If one were to utilize a Venn Diagram to compare the subsets of A) our reader-base and B) ladies and gentlemen who are unaware that Diablo III has released, then you would end up with . . . uh . . . a circle.
So we’ll leave that out. Diablo III is out, and like most major titles set forth before the unwashed masses, it has been subjected to a great deal of criticism from the the casual mouse-jockey and rabid basement-dwellers alike. So, just how good is Diablo III? We’ve had a few days, and a few accidentally-sleepless nights with Diablo III, and we’re going to deliver to you the unvarnished (except possibly by haze of exhaustion or overabundance of caffeine) truth about the biggest PC game of the year.
And by we, I mean us. In order to give you a good old-fashioned straight dope, we’ll be giving hands-on impressions from several of our resident Geeks, each of whom are elbow deep in the schweet lootz of Blizzard’s latest.
Diablo III is almost everything you want it to be, and even with the qualification, that is saying something. It marries the tried-and-true formula that literally built a genre with a lot of very polished game-play advancements gleaned from the derivatives that both followed and preceded it. There was obviously a tight-rope to walk here, and Blizzard made a concerted effort to innovate as conservatively as possible.
I’ll cut to the chase; Diablo is worth buying. It isn’t perfect, and it may not be quite what you expected, especially if you’ve followed the deluge of press coverage on it over the last two years, but it is excellent and if you can forgive its few stumbles you will find yourself wearing a hole in your left mouse-button and your sleep-pattern.
Point 1. It is almost exactly what you think it is, and what you expected. It is addictive, it is beautiful, it is a ton of fun, and it is incredibly deep in terms of game-play, content, and replay-factor. In this sense, it will not disappoint you.
BUT, Point 2. It is not quite as good as you want it to be. It is excellent, but it feels like it lacks a touch of polish I expect from a developer like Blizzard. It also has a few minor but still questionable design choices, and one major point of contention that has been so abused that I am almost reticent to mention it. The auction house is slow, awkward to navigate, and on the whole rather useless, at least at this point in time. There is no option to Quicksave, or in fact to save at all. Progress is recorded using a checkpoint system, and that can be a real pain when the game crashes, or when you lose CONNECTION TO THE SERVERS.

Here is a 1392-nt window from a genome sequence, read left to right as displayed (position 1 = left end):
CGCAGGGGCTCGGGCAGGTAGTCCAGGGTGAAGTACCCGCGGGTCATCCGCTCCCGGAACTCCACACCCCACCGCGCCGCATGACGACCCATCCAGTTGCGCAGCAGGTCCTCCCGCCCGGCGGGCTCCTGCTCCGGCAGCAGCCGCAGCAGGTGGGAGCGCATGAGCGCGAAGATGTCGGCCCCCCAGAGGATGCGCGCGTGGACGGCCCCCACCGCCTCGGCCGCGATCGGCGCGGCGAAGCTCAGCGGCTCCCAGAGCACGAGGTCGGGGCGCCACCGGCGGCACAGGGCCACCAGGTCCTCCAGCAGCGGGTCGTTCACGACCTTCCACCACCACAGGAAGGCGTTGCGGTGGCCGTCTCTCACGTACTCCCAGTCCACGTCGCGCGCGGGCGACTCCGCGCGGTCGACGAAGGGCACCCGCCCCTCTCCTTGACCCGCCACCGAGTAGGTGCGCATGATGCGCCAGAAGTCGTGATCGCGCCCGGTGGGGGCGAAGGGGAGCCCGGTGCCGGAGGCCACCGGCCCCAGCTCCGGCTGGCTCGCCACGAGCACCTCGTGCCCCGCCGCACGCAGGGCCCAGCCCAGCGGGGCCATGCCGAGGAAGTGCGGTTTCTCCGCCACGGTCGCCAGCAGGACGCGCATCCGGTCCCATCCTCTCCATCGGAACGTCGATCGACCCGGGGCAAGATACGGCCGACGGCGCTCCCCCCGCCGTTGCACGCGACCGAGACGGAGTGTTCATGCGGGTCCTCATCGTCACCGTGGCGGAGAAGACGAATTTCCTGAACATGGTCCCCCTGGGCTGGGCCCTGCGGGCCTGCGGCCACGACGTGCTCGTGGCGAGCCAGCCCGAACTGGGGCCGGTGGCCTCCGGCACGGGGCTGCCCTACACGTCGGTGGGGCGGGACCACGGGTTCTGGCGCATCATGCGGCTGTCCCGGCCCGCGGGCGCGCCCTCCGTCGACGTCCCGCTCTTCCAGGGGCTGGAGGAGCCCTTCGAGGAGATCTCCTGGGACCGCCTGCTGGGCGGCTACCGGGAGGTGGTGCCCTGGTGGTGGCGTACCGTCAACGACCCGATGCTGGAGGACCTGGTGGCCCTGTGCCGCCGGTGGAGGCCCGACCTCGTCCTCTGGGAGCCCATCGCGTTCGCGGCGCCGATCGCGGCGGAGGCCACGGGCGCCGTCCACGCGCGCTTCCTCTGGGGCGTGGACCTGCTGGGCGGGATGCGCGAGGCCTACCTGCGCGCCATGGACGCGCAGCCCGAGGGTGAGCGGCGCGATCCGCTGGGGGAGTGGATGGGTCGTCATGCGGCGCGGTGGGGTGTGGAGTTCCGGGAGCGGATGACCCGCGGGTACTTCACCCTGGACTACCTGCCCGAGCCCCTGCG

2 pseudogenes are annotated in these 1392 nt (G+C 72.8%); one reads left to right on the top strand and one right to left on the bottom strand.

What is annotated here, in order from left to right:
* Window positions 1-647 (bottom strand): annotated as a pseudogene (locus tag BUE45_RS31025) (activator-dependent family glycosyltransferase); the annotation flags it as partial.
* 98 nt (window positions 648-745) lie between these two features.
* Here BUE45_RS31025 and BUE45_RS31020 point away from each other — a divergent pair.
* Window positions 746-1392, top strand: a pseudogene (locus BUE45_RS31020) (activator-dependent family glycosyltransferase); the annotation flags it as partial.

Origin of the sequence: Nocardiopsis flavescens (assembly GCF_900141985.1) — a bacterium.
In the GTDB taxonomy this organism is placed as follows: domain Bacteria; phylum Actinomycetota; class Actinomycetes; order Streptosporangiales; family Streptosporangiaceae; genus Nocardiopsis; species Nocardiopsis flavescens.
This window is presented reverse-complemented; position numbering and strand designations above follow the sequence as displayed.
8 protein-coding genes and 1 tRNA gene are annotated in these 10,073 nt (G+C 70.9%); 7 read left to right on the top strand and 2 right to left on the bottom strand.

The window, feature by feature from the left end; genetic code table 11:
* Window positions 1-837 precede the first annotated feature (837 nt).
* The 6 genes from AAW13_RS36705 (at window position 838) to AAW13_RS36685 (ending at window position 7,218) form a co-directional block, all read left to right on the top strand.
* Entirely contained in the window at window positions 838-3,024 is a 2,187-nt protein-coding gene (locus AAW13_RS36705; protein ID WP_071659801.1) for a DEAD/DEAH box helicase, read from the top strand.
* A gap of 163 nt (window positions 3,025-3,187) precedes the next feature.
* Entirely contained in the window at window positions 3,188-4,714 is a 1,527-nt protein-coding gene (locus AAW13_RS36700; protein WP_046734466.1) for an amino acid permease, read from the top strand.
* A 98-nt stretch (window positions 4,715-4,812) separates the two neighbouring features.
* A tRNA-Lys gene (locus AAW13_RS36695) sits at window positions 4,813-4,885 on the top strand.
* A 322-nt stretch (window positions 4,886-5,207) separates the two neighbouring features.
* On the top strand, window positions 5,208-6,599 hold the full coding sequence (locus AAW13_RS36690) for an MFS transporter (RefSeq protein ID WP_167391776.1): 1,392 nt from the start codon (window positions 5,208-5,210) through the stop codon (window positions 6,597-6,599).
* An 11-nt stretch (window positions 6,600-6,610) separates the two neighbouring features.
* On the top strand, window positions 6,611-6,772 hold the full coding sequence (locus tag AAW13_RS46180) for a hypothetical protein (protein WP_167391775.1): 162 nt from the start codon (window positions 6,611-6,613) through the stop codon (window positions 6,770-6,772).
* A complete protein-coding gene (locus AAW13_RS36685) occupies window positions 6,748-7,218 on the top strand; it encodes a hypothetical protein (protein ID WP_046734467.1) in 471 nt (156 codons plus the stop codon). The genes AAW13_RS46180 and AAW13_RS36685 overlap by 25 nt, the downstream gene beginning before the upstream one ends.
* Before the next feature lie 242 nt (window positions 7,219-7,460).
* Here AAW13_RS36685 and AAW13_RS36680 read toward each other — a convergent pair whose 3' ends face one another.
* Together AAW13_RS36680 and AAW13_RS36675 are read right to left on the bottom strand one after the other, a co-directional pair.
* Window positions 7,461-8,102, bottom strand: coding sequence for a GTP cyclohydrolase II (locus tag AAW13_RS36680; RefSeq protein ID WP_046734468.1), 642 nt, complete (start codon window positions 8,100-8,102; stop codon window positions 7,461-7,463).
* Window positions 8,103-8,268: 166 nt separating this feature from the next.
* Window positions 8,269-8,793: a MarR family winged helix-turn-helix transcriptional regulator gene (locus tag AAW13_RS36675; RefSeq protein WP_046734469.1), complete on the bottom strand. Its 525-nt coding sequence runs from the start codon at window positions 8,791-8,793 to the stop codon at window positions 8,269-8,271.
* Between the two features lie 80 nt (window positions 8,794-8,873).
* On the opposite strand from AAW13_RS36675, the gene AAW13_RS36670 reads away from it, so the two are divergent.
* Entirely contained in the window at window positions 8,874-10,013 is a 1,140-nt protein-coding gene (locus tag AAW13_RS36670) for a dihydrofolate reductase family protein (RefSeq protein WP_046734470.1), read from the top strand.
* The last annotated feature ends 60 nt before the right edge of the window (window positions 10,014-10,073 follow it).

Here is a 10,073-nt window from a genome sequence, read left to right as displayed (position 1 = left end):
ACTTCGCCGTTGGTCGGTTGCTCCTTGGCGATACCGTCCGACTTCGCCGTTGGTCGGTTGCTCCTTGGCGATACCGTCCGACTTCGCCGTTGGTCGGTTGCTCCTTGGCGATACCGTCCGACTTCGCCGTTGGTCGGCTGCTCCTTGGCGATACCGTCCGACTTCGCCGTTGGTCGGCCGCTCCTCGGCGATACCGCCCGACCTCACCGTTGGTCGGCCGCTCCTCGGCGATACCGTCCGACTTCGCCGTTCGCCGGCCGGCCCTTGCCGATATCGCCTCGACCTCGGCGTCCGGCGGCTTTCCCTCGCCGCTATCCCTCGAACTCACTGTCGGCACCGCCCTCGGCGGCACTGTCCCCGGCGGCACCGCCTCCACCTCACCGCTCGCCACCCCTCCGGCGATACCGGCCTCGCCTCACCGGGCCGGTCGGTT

SPEAKING OF SEGUES, Diablo III requires a persistent internet connection. It requires it. Before you say anything, I know. I know it’s for security purposes, and I know the reasoning behind it. I understand the reasoning. I have been told the reasoning: security, specifically maintaining the validity and sanctity of the loot-drop and actual currency auction house system. I completely understand Blizzard’s concern about their investment, I am just personally unconvinced there wasn’t a way to allow for offline play in the event of internet failures, travel, or other such situations. This also raises a few concerns for me as to whether or not Blizzard will be allowing at any point in the future any mods to be developed for the title, something the PC community adopted heavily in the case of Diablo II.
Point 3. Diablo III is still incredibly awesome, and if you have a rig that can run it and reliable internet, there is absolutely no reason not to run out RIGHT NOW and buy it as hard as you possibly can.
Diablo III isn’t perfect, but no game is. Blizzard took some risks with its original formula, and those risks paid off. After waiting for so long, Diablo III was worth the wait. Of the three major franchises under the Blizzard umbrella, Diablo is one of my favorites.
Point 1. Diablo III grabs you and drags you through Hell, and it’s a wonderful experience. The Diablo franchise hasn’t been a presence in quite a while. With this release it brings back that experience but there has been enough time that it still feels fresh.